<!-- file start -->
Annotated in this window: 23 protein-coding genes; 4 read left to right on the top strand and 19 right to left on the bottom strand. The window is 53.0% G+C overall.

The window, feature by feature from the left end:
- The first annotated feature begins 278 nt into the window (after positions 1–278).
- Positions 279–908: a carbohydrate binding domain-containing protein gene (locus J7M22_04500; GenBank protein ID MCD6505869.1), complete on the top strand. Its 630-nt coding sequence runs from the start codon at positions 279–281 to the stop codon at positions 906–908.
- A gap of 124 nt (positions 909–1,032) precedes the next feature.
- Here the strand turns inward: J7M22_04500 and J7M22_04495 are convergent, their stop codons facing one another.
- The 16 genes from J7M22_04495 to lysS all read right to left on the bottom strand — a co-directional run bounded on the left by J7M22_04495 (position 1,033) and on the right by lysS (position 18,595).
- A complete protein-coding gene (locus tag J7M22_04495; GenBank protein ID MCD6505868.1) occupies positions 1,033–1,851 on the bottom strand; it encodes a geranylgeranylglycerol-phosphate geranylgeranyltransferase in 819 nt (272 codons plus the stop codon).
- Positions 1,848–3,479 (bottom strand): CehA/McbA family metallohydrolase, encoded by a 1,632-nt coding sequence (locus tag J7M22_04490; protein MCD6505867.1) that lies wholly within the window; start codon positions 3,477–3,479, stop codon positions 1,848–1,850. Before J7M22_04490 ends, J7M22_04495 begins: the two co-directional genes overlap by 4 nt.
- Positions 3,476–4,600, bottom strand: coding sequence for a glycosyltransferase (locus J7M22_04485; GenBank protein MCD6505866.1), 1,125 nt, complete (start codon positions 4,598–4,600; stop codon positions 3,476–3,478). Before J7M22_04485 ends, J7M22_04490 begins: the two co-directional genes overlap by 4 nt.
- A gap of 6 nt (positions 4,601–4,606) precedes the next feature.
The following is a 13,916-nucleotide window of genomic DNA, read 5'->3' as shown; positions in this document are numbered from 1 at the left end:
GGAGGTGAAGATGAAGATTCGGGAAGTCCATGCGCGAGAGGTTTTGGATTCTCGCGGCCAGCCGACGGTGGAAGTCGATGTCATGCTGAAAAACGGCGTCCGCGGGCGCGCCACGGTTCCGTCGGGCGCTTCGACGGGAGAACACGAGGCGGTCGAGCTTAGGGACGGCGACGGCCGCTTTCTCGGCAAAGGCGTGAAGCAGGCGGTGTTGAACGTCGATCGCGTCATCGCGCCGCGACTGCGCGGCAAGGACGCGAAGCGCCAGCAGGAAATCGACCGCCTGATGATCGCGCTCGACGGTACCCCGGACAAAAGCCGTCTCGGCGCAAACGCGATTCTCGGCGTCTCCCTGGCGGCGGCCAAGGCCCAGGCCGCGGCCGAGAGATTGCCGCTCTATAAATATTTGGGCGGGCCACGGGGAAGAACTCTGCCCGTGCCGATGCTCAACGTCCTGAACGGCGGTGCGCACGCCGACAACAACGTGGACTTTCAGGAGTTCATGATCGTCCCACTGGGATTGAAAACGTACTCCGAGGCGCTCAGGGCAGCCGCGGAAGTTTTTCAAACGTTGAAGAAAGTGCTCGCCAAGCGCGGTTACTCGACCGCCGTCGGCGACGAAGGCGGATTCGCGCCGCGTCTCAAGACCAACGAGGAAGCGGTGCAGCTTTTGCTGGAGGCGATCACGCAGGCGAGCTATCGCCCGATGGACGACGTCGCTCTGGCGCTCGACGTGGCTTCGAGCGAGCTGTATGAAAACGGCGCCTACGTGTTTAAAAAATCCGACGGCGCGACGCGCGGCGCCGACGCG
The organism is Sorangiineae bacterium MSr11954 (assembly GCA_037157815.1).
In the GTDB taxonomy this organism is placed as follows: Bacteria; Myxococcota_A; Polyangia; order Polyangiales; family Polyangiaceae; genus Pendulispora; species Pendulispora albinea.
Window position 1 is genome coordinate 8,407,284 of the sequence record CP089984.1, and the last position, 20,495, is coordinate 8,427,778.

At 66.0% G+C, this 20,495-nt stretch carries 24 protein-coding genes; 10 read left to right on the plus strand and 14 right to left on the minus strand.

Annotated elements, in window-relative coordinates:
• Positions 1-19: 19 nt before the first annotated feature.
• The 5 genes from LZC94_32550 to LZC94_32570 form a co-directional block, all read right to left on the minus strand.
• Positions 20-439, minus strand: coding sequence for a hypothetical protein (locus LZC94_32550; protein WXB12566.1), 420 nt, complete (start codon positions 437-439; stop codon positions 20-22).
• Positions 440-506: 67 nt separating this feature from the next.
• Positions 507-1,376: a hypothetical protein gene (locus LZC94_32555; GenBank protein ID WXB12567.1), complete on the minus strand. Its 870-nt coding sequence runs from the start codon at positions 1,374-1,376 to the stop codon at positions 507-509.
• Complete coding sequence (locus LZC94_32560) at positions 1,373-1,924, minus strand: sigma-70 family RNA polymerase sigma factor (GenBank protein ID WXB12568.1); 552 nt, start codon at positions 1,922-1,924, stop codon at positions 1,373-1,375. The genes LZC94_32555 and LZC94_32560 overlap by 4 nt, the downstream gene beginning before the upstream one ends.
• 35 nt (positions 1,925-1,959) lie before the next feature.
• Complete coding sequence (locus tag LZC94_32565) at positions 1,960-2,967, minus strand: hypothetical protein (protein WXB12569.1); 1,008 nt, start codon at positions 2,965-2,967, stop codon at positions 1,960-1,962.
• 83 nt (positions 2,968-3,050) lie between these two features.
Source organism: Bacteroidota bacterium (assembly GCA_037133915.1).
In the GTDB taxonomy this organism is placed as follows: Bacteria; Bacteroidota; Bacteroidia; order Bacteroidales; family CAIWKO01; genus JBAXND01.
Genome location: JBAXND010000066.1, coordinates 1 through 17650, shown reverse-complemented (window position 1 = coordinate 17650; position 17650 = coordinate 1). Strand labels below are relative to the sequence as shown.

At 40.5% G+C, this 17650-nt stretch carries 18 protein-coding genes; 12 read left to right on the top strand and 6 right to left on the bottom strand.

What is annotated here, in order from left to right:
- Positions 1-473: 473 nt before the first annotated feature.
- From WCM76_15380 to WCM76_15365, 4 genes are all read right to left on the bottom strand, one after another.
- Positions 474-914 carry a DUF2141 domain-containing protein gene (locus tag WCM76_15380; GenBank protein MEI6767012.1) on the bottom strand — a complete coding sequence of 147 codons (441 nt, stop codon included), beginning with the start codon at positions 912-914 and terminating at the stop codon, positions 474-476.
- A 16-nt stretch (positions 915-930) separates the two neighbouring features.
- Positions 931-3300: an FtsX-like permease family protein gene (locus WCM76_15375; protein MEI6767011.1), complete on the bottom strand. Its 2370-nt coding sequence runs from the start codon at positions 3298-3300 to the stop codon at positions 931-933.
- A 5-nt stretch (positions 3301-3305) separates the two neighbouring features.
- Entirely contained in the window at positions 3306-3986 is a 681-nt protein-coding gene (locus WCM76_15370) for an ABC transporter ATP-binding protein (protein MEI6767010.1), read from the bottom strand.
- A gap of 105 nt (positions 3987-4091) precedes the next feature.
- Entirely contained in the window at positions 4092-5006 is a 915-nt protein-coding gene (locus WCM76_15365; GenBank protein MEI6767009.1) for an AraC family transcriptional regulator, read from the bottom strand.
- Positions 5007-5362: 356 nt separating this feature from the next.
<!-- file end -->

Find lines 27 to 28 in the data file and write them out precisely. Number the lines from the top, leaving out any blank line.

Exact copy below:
• 83 nt (positions 2,968-3,050) lie between these two features.
Source organism: Bacteroidota bacterium (assembly GCA_037133915.1).